The EU's chief Brexit negotiator has warned Britain that "no deal" on its talks to leave the European Union would mean long immigration queues at UK airports and ports.

Michel Barnier will be in charge of negotiations for the bloc after British Prime Minister Theresa May triggers Article 50 on Wednesday (29 March), kicking off two years of withdrawal negotiations.

The veteran French politician said not agreeing a deal would also lead to the disruption of a number of supply chains into the UK, "including the suspension of the delivery of nuclear material to the UK".

"It goes without saying that a no-deal scenario, while a distinct possibility, would have severe consequences for our people and our economies," Barnier wrote in a column in the Financial Times. "It would undoubtedly leave the UK worse off."

May famously said that "no deal was better than a bad deal" in a January speech, adding that if the UK could not strike a trade agreement with the EU it would be free to slash taxes to attract companies from across the world.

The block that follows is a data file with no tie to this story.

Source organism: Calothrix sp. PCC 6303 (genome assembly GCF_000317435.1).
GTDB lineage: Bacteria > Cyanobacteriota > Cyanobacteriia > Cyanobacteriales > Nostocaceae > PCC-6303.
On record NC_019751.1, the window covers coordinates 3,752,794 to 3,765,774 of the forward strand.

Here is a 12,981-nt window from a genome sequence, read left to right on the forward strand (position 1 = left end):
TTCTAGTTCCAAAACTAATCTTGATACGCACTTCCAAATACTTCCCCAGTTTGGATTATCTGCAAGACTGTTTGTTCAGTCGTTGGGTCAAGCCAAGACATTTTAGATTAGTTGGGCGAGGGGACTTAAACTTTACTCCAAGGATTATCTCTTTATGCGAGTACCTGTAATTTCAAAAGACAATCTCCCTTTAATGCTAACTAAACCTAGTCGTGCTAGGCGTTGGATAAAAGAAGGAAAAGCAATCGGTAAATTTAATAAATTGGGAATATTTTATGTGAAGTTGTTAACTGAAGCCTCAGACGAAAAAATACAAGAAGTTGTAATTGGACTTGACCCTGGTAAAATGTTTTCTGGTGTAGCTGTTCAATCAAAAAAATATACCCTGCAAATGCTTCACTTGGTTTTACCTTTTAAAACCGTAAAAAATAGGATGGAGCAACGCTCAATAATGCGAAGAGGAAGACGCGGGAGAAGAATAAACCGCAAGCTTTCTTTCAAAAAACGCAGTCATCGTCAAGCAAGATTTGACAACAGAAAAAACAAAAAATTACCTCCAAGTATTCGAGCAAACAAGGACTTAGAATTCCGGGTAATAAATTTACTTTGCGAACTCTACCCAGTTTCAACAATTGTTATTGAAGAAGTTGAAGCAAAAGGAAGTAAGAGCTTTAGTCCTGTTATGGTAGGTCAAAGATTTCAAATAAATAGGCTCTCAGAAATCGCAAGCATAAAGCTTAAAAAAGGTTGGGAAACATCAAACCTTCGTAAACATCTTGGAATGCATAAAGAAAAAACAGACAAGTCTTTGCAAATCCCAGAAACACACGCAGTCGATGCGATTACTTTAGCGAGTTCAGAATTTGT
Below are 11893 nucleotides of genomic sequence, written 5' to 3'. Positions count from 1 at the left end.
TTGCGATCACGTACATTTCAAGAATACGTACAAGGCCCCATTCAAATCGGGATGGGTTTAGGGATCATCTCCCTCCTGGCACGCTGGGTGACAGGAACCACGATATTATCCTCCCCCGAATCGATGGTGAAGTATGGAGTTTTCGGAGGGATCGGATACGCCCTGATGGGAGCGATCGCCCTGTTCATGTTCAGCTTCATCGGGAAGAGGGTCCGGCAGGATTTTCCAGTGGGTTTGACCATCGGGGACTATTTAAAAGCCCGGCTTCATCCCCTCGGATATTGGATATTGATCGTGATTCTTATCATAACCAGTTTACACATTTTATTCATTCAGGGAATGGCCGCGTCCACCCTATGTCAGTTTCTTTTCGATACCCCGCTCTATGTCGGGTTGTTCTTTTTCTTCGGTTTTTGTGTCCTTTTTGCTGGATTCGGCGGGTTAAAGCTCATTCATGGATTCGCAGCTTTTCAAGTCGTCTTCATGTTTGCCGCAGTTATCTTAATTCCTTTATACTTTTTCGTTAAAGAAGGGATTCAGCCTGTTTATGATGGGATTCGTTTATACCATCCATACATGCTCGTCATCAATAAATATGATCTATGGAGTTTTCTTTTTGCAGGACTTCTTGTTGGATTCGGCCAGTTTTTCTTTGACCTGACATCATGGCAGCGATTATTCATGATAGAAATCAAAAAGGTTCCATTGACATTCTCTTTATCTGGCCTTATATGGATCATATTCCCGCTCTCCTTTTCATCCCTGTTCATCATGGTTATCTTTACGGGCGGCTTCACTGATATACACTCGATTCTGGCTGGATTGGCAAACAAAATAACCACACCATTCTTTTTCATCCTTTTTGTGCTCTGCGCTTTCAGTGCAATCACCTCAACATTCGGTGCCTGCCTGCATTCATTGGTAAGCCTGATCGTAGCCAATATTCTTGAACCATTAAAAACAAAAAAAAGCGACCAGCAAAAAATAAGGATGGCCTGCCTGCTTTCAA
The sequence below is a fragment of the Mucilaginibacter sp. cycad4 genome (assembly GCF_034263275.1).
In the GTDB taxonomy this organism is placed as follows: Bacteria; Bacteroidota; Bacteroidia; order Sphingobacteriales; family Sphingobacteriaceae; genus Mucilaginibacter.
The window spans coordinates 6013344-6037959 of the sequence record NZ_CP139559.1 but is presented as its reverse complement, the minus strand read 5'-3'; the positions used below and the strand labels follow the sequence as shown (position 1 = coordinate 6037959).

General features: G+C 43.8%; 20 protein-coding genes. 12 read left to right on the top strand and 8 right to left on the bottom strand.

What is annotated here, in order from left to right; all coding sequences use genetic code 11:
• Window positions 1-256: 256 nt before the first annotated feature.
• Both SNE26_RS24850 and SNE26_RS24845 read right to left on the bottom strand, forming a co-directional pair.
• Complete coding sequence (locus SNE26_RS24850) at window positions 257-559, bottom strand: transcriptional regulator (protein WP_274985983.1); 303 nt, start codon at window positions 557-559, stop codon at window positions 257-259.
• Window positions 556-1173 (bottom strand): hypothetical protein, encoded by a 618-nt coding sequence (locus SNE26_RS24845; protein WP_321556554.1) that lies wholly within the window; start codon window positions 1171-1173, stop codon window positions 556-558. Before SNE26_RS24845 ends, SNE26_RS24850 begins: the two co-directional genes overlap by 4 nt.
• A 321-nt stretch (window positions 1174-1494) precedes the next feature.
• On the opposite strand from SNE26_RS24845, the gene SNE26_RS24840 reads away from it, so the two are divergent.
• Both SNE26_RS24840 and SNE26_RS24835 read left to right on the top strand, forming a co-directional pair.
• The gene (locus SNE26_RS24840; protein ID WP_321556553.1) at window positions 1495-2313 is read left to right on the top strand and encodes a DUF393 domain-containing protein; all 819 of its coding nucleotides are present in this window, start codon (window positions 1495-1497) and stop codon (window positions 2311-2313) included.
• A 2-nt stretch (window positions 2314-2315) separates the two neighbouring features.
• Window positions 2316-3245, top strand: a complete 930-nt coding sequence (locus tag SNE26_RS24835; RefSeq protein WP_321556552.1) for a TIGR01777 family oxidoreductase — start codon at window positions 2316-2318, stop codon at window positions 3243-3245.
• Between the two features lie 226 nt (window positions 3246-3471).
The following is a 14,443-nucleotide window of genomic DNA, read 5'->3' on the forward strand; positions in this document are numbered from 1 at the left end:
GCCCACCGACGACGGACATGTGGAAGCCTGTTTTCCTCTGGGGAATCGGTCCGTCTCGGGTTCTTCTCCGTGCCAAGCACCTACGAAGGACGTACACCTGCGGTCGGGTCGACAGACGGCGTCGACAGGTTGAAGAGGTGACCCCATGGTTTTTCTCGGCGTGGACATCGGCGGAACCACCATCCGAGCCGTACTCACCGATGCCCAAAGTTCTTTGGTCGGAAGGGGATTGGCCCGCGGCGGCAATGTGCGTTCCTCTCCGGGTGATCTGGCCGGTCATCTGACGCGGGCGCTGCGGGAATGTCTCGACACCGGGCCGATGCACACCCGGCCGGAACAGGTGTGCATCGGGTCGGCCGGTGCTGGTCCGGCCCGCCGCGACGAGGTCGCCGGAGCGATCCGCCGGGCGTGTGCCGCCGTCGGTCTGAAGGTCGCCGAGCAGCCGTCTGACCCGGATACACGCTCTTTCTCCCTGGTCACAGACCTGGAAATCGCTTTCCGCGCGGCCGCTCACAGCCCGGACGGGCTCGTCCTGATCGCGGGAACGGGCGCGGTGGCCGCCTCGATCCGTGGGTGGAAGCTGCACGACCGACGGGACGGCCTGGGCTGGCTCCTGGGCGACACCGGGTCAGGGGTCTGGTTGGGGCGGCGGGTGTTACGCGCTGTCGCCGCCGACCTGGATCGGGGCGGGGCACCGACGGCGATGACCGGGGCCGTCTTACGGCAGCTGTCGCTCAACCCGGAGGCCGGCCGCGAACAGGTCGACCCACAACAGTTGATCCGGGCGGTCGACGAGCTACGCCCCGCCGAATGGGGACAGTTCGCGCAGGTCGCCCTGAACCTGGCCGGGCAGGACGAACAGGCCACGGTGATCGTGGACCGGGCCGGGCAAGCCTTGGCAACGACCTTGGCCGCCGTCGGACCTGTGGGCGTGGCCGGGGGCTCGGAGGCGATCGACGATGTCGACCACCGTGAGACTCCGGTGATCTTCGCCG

Barnier also set out three Brexit priorities that must be agreed before the EU and the UK could even begin trade talks. He wrote there would need to be a guarantee for the rights of 4.5 million Britons in Europe and Europeans in Britain who currently face an "uncertain future".

He added that UK commitments existing EU programmes would still need to be financed. "There is no price to pay to leave the EU but we must settle our accounts," wrote Barnier.

Ambitious free-trade deal

Britain's bill to leave the European Union would be around £50bn, European Commission president Jean-Claude Juncker said last week.

Barnier added that the new land border between Northern Ireland and Ireland should not weaken the Irish peace process. The former EC commissioner wrote: "If we cannot resolve these three significant uncertainties at an early stage, we run the risk of failure. This means agreeing on the orderly withdrawal of the UK before negotiating any future trade deal."

But Barnier added an UK-EU deal could be an "ambitious free-trade agreement, provided that it ensures fair competition and guarantees high environmental, social and consumer protection standards".